The loss of sound energy when sound waves come into contact with an absorbent material such as ceilings, walls, floors and other objects.
How loud is too loud?
Continued exposure to noise above 85 dBA (adjusted decibels) over time will cause hearing loss. The volume (dBA) and the length of exposure to the sound will tell you how harmful the noise is.
In general, the louder the noise, the less time required before hearing loss will occur.
Sound transmission paths can be interrupted by sound insulation and by blocking air paths. The sound insulation of a single leaf of a material is governed by its mass, stiffening and damping.
The sound insulation across a good conventional, lightweight, office to office construction is typically in the order of 45 dB Dw. This means that if the sound level in the source room is around 65 dB, (a typical level for speech) the sound level in the adjacent room, the receiver room, will be approximately 20 dB (barely audible). If sound levels are increased in the source room however, to 75 dB (raised voice), sound levels within the adjacent room will also increase to around 30 dB (audible). Sound insulation therefore describes the level of sound lost across a partition and not the level of sound within an adjacent room.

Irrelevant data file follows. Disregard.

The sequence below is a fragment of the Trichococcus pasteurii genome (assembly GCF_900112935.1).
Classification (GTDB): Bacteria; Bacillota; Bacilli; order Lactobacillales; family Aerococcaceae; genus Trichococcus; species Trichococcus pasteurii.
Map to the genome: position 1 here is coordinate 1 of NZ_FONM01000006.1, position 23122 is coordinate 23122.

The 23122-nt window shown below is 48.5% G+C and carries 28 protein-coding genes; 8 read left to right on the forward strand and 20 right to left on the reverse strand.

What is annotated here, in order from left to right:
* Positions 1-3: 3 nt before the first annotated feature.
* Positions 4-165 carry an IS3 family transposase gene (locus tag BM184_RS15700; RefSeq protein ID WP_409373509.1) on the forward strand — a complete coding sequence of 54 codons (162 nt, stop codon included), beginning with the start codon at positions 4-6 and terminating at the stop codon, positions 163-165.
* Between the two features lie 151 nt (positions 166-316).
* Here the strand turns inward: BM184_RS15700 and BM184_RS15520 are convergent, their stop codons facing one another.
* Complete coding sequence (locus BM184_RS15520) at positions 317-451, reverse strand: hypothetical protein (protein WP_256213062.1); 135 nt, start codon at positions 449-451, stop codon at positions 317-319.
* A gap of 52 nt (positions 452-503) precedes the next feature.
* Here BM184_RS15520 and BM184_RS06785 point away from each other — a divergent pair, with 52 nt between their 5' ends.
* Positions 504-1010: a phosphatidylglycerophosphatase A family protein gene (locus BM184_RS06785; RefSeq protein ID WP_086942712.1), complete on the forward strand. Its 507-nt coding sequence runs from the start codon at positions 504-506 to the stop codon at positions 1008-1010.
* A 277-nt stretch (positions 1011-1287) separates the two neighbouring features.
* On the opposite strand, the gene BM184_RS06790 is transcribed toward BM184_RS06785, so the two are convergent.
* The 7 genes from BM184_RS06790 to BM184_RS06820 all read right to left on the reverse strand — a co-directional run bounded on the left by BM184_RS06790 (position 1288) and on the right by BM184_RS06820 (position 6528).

Dw represents the sound insulation between rooms on-site. Rw represents the lab tested sound insulation of an element making up a partition wall/floor type. Standards achieved in labs may not be possible on site because of the quality of workmanship and due to sound ‘flanking’ acoustic elements, that is, travelling around them through an easier path, rather than only directly through them as under lab conditions.
The building regulations part E sets minimum standards for design and construction in relation to the resistance to the passage of sound.
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